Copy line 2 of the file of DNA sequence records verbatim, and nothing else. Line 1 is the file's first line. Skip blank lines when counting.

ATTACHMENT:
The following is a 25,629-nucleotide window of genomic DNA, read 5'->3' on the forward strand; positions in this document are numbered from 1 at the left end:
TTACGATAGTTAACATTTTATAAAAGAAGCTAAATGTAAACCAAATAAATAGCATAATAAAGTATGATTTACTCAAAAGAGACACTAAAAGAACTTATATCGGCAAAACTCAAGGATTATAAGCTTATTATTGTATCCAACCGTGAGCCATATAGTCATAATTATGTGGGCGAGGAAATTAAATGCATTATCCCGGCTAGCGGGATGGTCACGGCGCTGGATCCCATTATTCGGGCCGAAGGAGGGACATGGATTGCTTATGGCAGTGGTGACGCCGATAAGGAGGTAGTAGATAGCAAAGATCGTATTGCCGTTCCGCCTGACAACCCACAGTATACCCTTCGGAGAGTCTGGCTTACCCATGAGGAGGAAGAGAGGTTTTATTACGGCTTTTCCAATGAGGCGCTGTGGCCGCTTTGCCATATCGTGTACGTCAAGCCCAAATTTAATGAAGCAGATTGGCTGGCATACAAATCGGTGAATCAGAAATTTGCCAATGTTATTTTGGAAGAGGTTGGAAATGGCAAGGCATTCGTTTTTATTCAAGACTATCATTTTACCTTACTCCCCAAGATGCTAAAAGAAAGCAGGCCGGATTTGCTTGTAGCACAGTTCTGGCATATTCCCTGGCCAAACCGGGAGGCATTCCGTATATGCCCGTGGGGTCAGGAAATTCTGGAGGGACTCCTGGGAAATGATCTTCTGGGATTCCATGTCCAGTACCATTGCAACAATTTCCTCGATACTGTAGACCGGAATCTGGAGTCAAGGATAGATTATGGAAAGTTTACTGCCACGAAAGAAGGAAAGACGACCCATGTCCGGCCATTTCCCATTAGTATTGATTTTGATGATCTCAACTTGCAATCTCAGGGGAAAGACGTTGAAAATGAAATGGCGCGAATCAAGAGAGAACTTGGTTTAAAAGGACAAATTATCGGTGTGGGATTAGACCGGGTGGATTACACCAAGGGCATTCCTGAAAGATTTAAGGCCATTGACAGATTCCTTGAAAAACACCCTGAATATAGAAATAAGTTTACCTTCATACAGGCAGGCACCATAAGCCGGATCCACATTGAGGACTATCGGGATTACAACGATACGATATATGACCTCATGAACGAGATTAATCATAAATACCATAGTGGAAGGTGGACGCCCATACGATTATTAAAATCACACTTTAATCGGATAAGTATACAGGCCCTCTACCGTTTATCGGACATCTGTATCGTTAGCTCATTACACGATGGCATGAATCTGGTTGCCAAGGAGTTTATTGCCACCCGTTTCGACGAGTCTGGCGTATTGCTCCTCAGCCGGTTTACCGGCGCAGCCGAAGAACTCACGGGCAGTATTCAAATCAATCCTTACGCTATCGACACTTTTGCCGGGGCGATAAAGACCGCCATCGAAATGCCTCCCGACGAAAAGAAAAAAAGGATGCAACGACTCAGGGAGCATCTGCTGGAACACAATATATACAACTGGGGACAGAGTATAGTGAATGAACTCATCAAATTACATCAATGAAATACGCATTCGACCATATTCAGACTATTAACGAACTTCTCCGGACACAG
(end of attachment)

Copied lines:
TTACGATAGTTAACATTTTATAAAAGAAGCTAAATGTAAACCAAATAAATAGCATAATAAAGTATGATTTACTCAAAAGAGACACTAAAAGAACTTATATCGGCAAAACTCAAGGATTATAAGCTTATTATTGTATCCAACCGTGAGCCATATAGTCATAATTATGTGGGCGAGGAAATTAAATGCATTATCCCGGCTAGCGGGATGGTCACGGCGCTGGATCCCATTATTCGGGCCGAAGGAGGGACATGGATTGCTTATGGCAGTGGTGACGCCGATAAGGAGGTAGTAGATAGCAAAGATCGTATTGCCGTTCCGCCTGACAACCCACAGTATACCCTTCGGAGAGTCTGGCTTACCCATGAGGAGGAAGAGAGGTTTTATTACGGCTTTTCCAATGAGGCGCTGTGGCCGCTTTGCCATATCGTGTACGTCAAGCCCAAATTTAATGAAGCAGATTGGCTGGCATACAAATCGGTGAATCAGAAATTTGCCAATGTTATTTTGGAAGAGGTTGGAAATGGCAAGGCATTCGTTTTTATTCAAGACTATCATTTTACCTTACTCCCCAAGATGCTAAAAGAAAGCAGGCCGGATTTGCTTGTAGCACAGTTCTGGCATATTCCCTGGCCAAACCGGGAGGCATTCCGTATATGCCCGTGGGGTCAGGAAATTCTGGAGGGACTCCTGGGAAATGATCTTCTGGGATTCCATGTCCAGTACCATTGCAACAATTTCCTCGATACTGTAGACCGGAATCTGGAGTCAAGGATAGATTATGGAAAGTTTACTGCCACGAAAGAAGGAAAGACGACCCATGTCCGGCCATTTCCCATTAGTATTGATTTTGATGATCTCAACTTGCAATCTCAGGGGAAAGACGTTGAAAATGAAATGGCGCGAATCAAGAGAGAACTTGGTTTAAAAGGACAAATTATCGGTGTGGGATTAGACCGGGTGGATTACACCAAGGGCATTCCTGAAAGATTTAAGGCCATTGACAGATTCCTTGAAAAACACCCTGAATATAGAAATAAGTTTACCTTCATACAGGCAGGCACCATAAGCCGGATCCACATTGAGGACTATCGGGATTACAACGATACGATATATGACCTCATGAACGAGATTAATCATAAATACCATAGTGGAAGGTGGACGCCCATACGATTATTAAAATCACACTTTAATCGGATAAGTATACAGGCCCTCTACCGTTTATCGGACATCTGTATCGTTAGCTCATTACACGATGGCATGAATCTGGTTGCCAAGGAGTTTATTGCCACCCGTTTCGACGAGTCTGGCGTATTGCTCCTCAGCCGGTTTACCGGCGCAGCCGAAGAACTCACGGGCAGTATTCAAATCAATCCTTACGCTATCGACACTTTTGCCGGGGCGATAAAGACCGCCATCGAAATGCCTCCCGACGAAAAGAAAAAAAGGATGCAACGACTCAGGGAGCATCTGCTGGAACACAATATATACAACTGGGGACAGAGTATAGTGAATGAACTCATCAAATTACATCAATGAAATACGCATTCGACCATATTCAGACTATTAACGAACTTCTCCGGACACAG